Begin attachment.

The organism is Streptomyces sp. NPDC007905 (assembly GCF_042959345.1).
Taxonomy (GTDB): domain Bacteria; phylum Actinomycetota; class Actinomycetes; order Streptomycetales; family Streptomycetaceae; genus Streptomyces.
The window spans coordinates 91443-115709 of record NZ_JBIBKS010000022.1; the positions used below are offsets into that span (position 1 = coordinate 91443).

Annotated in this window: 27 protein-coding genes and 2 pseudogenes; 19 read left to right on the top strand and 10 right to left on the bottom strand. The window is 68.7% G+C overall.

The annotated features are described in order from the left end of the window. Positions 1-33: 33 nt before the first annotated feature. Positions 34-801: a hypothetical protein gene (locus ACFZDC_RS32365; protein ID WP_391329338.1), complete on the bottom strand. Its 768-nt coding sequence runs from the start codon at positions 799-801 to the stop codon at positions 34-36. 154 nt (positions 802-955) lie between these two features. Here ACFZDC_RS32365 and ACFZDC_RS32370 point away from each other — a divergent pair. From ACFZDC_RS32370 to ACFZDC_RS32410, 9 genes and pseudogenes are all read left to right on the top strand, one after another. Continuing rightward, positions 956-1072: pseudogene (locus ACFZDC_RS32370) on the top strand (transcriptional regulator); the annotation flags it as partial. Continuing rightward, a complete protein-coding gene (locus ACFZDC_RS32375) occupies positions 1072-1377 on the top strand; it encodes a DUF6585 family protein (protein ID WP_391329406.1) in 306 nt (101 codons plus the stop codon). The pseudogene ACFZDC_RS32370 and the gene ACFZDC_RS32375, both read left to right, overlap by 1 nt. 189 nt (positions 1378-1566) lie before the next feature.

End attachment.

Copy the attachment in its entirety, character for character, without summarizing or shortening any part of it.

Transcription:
The organism is Streptomyces sp. NPDC007905 (assembly GCF_042959345.1).
Taxonomy (GTDB): domain Bacteria; phylum Actinomycetota; class Actinomycetes; order Streptomycetales; family Streptomycetaceae; genus Streptomyces.
The window spans coordinates 91443-115709 of record NZ_JBIBKS010000022.1; the positions used below are offsets into that span (position 1 = coordinate 91443).

Annotated in this window: 27 protein-coding genes and 2 pseudogenes; 19 read left to right on the top strand and 10 right to left on the bottom strand. The window is 68.7% G+C overall.

The annotated features are described in order from the left end of the window. Positions 1-33: 33 nt before the first annotated feature. Positions 34-801: a hypothetical protein gene (locus ACFZDC_RS32365; protein ID WP_391329338.1), complete on the bottom strand. Its 768-nt coding sequence runs from the start codon at positions 799-801 to the stop codon at positions 34-36. 154 nt (positions 802-955) lie between these two features. Here ACFZDC_RS32365 and ACFZDC_RS32370 point away from each other — a divergent pair. From ACFZDC_RS32370 to ACFZDC_RS32410, 9 genes and pseudogenes are all read left to right on the top strand, one after another. Continuing rightward, positions 956-1072: pseudogene (locus ACFZDC_RS32370) on the top strand (transcriptional regulator); the annotation flags it as partial. Continuing rightward, a complete protein-coding gene (locus ACFZDC_RS32375) occupies positions 1072-1377 on the top strand; it encodes a DUF6585 family protein (protein ID WP_391329406.1) in 306 nt (101 codons plus the stop codon). The pseudogene ACFZDC_RS32370 and the gene ACFZDC_RS32375, both read left to right, overlap by 1 nt. 189 nt (positions 1378-1566) lie before the next feature.